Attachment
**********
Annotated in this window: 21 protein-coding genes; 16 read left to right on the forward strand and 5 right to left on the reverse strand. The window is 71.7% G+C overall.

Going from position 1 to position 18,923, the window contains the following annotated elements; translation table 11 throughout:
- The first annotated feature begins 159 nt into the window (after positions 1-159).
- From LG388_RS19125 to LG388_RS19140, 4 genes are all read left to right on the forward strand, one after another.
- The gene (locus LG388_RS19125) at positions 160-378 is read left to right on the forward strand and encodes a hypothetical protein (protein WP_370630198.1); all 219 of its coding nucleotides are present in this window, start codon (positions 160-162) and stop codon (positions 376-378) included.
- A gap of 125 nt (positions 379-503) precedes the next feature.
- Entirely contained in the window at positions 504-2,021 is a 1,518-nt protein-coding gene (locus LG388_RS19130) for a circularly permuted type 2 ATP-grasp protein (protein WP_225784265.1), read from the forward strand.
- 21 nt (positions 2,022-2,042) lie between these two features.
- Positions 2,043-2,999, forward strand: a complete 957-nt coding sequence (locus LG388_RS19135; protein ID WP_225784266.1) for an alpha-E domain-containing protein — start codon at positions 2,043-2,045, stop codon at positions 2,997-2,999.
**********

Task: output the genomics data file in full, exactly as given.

Annotated in this window: 21 protein-coding genes; 16 read left to right on the forward strand and 5 right to left on the reverse strand. The window is 71.7% G+C overall.

Going from position 1 to position 18,923, the window contains the following annotated elements; translation table 11 throughout:
- The first annotated feature begins 159 nt into the window (after positions 1-159).
- From LG388_RS19125 to LG388_RS19140, 4 genes are all read left to right on the forward strand, one after another.
- The gene (locus LG388_RS19125) at positions 160-378 is read left to right on the forward strand and encodes a hypothetical protein (protein WP_370630198.1); all 219 of its coding nucleotides are present in this window, start codon (positions 160-162) and stop codon (positions 376-378) included.
- A gap of 125 nt (positions 379-503) precedes the next feature.
- Entirely contained in the window at positions 504-2,021 is a 1,518-nt protein-coding gene (locus LG388_RS19130) for a circularly permuted type 2 ATP-grasp protein (protein WP_225784265.1), read from the forward strand.
- 21 nt (positions 2,022-2,042) lie between these two features.
- Positions 2,043-2,999, forward strand: a complete 957-nt coding sequence (locus LG388_RS19135; protein ID WP_225784266.1) for an alpha-E domain-containing protein — start codon at positions 2,043-2,045, stop codon at positions 2,997-2,999.